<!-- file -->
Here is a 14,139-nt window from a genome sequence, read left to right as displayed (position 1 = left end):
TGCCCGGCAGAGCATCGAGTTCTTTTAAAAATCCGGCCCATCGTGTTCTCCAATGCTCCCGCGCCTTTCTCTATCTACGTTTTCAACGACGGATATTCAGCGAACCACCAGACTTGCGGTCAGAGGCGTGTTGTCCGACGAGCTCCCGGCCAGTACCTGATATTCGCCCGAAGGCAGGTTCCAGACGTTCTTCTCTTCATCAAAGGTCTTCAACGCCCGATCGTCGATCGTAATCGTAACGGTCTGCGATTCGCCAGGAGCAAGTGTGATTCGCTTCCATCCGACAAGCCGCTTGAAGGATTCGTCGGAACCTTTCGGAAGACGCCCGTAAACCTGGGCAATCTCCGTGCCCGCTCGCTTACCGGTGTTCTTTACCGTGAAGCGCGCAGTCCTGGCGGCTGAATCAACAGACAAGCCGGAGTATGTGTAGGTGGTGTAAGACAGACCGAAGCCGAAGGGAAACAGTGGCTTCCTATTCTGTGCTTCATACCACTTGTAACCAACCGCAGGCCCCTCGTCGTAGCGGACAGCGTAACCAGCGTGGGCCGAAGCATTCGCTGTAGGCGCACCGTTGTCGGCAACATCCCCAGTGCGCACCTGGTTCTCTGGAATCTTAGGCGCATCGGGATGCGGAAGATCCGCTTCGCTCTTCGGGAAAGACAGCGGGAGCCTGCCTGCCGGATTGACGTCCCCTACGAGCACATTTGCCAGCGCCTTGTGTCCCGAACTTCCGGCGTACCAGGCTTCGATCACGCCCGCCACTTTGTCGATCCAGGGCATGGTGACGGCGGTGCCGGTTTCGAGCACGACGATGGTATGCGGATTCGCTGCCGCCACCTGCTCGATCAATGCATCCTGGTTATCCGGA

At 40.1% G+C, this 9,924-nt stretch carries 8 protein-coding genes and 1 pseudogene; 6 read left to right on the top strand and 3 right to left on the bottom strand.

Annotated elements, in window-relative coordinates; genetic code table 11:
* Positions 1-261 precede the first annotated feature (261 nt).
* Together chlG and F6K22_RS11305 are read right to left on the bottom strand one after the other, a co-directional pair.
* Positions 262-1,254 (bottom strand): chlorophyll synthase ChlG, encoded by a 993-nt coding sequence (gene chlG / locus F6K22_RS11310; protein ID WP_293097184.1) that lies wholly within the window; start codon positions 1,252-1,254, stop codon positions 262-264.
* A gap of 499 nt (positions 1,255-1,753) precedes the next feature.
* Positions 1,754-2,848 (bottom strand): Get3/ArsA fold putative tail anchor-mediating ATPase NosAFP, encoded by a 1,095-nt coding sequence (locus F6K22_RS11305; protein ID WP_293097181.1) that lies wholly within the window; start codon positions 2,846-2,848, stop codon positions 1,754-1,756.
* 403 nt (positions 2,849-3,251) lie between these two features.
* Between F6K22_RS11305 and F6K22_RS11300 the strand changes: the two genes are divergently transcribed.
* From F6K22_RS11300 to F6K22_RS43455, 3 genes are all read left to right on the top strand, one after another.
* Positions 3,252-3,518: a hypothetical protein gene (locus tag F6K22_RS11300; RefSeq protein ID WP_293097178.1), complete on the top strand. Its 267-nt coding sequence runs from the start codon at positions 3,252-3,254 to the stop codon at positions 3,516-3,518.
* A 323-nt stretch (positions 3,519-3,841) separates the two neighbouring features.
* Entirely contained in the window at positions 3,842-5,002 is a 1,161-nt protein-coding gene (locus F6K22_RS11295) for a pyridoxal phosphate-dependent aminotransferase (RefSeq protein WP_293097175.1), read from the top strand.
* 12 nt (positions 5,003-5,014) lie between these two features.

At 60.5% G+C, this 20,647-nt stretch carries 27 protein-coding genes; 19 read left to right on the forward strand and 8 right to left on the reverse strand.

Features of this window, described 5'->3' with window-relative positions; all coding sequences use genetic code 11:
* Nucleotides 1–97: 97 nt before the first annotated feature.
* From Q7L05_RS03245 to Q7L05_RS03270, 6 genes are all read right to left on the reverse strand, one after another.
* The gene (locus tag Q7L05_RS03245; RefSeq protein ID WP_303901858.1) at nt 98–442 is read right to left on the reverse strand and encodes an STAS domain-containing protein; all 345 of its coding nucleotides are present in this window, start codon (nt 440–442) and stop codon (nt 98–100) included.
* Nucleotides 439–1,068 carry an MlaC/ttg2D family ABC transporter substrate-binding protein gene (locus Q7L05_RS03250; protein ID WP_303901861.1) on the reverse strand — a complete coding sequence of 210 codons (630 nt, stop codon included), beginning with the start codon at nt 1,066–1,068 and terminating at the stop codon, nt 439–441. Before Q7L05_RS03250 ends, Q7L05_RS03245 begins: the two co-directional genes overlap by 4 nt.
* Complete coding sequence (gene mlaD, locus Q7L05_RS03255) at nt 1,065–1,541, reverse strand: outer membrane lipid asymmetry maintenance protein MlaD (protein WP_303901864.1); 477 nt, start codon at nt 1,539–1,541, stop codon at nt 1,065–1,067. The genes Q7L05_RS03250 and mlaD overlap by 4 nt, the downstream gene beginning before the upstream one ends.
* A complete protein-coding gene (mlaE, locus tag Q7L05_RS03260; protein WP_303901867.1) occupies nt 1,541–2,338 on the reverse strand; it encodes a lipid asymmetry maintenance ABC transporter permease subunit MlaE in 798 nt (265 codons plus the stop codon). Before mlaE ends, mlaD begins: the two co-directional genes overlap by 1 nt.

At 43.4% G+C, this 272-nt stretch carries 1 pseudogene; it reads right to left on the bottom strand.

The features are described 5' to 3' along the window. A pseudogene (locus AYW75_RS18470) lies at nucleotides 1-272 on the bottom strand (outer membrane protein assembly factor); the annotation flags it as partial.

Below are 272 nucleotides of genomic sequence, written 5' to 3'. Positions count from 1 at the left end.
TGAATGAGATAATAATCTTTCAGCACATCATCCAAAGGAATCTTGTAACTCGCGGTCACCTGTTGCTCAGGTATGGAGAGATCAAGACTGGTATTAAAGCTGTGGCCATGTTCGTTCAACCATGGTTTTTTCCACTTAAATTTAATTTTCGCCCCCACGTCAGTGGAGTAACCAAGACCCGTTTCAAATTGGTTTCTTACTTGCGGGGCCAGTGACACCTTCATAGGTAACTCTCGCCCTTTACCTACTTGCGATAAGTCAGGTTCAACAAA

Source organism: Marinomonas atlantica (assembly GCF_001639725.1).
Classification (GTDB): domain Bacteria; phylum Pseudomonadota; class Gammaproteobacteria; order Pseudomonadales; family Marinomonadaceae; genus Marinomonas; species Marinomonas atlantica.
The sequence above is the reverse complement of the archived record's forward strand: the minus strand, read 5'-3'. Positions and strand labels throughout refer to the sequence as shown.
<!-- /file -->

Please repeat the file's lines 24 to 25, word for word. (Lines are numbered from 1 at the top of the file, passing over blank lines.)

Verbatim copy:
* A complete protein-coding gene (mlaE, locus tag Q7L05_RS03260; protein WP_303901867.1) occupies nt 1,541–2,338 on the reverse strand; it encodes a lipid asymmetry maintenance ABC transporter permease subunit MlaE in 798 nt (265 codons plus the stop codon). Before mlaE ends, mlaD begins: the two co-directional genes overlap by 1 nt.

At 43.4% G+C, this 272-nt stretch carries 1 pseudogene; it reads right to left on the bottom strand.